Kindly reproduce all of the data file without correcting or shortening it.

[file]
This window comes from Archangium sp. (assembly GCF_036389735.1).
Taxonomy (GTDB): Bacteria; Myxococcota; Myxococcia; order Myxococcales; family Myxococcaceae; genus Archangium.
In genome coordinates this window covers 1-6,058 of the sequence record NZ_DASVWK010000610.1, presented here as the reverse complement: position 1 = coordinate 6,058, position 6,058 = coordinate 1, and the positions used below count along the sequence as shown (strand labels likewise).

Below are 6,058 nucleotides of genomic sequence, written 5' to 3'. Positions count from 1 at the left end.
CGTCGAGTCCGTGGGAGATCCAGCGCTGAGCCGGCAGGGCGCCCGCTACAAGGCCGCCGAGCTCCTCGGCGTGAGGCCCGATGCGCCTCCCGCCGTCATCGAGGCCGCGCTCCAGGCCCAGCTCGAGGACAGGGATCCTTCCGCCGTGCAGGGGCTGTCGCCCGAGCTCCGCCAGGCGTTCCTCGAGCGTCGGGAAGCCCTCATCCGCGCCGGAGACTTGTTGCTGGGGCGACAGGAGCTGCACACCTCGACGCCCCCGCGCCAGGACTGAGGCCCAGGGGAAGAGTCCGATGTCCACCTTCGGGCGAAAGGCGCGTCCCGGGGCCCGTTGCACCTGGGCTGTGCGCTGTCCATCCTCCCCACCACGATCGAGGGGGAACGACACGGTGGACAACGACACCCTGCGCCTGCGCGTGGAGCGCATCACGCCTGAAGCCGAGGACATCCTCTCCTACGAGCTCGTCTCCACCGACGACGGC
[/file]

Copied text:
This window comes from Archangium sp. (assembly GCF_036389735.1).
Taxonomy (GTDB): Bacteria; Myxococcota; Myxococcia; order Myxococcales; family Myxococcaceae; genus Archangium.
In genome coordinates this window covers 1-6,058 of the sequence record NZ_DASVWK010000610.1, presented here as the reverse complement: position 1 = coordinate 6,058, position 6,058 = coordinate 1, and the positions used below count along the sequence as shown (strand labels likewise).

Below are 6,058 nucleotides of genomic sequence, written 5' to 3'. Positions count from 1 at the left end.
CGTCGAGTCCGTGGGAGATCCAGCGCTGAGCCGGCAGGGCGCCCGCTACAAGGCCGCCGAGCTCCTCGGCGTGAGGCCCGATGCGCCTCCCGCCGTCATCGAGGCCGCGCTCCAGGCCCAGCTCGAGGACAGGGATCCTTCCGCCGTGCAGGGGCTGTCGCCCGAGCTCCGCCAGGCGTTCCTCGAGCGTCGGGAAGCCCTCATCCGCGCCGGAGACTTGTTGCTGGGGCGACAGGAGCTGCACACCTCGACGCCCCCGCGCCAGGACTGAGGCCCAGGGGAAGAGTCCGATGTCCACCTTCGGGCGAAAGGCGCGTCCCGGGGCCCGTTGCACCTGGGCTGTGCGCTGTCCATCCTCCCCACCACGATCGAGGGGGAACGACACGGTGGACAACGACACCCTGCGCCTGCGCGTGGAGCGCATCACGCCTGAAGCCGAGGACATCCTCTCCTACGAGCTCGTCTCCACCGACGACGGC